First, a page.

session.save_path = "w:/tmp"

Installing Apache

Even if PHP has a built-in web server, production systems use Apache, Ngnix, Lightspeed, and so on. For a Windows development environment, Apache is the easiest choice.

You can download the latest Apache webserver from the ApacheLounge website. Download the 32 or 64-bit version depending on your OS type. 

As I mentioned before, I don't like everything in the C: root, so I also create a directory for Apache in the Program Files folder. Don't forget to allow permissions for the users.

Now you can copy the content of the Apache24 folder of the zip file to the new location. Pay attention to the exact directory structure.

As with PHP, you can add Apache to the path, but in this case, you need to add the bin folder.

Basic Apache configuration

Apache configuration files are located in the conf directory. The main config file is the httpd.conf . To start the webserver you need to set the server root (SRVROOT) parameter in the config file to the correct location as follows: 

Define SRVROOT "c:/Program Files/Apache/httpd-2.4.46"

ServerRoot "$ {SRVROOT}"

It is a good idea to set the ServerName explicitly to prevent problems during startup. As we will use virtual hosts later, you can simply set it to localhost:80

ServerName localhost:80

An optional step - but usually required by most PHP applications - to enable Apache modules. For example, the mod_rewrite module is disabled by default but almost always required. Just uncomment the line and you are done.

LoadModule rewrite_module modules/mod_rewrite.so

Install Apache as a service

To install Apache as a windows service, you have to open a command prompt as an administrator. Navigate to the Apache bin directory and execute the command: httpd -k install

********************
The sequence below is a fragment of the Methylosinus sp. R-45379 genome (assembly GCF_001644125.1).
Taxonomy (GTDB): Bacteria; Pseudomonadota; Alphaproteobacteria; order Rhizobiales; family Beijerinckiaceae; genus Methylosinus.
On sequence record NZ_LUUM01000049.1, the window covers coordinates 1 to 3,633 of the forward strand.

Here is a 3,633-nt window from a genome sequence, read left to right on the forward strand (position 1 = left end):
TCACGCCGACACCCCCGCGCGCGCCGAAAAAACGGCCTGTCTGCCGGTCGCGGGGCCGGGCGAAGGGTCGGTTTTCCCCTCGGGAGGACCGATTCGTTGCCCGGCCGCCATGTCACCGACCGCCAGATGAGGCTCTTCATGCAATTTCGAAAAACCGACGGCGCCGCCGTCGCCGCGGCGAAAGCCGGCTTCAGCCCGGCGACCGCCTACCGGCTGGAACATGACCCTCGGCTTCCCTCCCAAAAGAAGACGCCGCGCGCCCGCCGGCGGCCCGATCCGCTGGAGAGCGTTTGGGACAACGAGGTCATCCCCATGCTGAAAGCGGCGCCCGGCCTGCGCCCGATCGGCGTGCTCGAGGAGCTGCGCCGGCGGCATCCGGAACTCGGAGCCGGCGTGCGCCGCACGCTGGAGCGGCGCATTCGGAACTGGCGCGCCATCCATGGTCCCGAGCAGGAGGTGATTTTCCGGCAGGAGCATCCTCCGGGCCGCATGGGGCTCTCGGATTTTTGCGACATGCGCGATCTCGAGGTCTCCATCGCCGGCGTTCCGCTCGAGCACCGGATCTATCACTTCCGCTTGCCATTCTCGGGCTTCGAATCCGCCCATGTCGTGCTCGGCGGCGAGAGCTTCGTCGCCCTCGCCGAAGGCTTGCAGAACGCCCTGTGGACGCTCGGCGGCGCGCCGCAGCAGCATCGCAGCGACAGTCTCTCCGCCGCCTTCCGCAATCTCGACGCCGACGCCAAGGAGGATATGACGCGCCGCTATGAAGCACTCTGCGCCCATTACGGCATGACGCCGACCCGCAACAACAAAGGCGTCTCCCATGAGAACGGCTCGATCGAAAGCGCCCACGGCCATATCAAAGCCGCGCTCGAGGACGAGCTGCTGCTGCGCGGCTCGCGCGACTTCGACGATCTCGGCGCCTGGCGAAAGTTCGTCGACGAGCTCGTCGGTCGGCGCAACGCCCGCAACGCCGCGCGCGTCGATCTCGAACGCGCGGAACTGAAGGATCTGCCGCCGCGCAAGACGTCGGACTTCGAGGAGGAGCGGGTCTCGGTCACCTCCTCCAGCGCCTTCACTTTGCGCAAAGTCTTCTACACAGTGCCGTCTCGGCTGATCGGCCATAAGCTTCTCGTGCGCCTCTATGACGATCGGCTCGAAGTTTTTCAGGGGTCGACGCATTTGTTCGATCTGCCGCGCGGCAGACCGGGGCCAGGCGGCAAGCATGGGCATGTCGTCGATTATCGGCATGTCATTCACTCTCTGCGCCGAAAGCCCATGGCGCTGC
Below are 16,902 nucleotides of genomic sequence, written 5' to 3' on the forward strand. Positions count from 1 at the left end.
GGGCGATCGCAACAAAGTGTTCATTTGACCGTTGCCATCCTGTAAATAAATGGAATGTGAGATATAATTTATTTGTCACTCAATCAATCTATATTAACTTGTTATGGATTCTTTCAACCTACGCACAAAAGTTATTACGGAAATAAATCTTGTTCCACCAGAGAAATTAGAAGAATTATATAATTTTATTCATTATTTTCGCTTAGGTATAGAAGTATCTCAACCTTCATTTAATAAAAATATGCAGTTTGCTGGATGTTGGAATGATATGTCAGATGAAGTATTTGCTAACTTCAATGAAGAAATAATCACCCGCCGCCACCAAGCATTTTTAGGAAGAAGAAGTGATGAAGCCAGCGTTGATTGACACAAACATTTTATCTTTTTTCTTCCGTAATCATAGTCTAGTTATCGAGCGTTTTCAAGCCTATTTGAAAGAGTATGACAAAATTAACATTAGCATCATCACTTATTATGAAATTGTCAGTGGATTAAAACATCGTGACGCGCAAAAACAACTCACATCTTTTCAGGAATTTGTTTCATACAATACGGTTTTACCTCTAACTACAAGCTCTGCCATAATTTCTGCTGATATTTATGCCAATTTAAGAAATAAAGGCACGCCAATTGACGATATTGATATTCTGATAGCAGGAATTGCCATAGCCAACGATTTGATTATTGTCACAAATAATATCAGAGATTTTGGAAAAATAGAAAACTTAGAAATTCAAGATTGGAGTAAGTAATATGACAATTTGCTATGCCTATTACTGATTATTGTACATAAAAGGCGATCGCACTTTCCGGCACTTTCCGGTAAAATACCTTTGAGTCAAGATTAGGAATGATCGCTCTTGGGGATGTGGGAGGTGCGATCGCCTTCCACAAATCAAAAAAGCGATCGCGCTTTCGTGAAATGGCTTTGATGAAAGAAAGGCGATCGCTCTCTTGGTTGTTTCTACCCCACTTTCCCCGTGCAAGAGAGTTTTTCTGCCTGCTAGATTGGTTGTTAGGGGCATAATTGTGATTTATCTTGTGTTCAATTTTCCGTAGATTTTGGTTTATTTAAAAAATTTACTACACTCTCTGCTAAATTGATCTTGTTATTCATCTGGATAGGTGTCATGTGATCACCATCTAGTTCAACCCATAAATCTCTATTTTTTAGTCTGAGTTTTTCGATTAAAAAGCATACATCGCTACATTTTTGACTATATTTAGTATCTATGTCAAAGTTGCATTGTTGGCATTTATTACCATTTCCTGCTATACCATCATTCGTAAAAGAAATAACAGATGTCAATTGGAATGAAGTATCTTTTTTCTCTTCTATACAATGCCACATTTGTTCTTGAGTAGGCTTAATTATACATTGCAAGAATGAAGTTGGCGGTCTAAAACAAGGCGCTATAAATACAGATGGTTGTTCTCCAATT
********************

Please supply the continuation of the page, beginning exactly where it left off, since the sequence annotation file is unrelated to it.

Then you can start the webserver using httpd -k start

Allow access:


If everything is correct, then you get the prompt back without any message.


Open a browser and type http://localhost as the URL. You should get a welcome page similar to this:



Setup virtual hosts

The default document location is the htdocsfolder in the installation directory. However, this is not optimal. If you are a developer, you probably work on multiple web projects. So it would be nice to have a dedicated folder and URL for each project. For example, if site1.com and site2.com are the production sites, then you probably want a site1.local and site2.local URLs with a dedicated target folder for your development.

Virtual hosts are the solution to this problem. 
Again, it is a good idea to store your code separated from drive C. 
For example, you can create a directory structure like this:


Now you have to configure virtual hosts and enable it. First, open the httpd.conf file and uncomment the line that includes the httpd-vhosts.conf file.

# Virtual hosts
Include conf/extra/httpd-vhosts.conf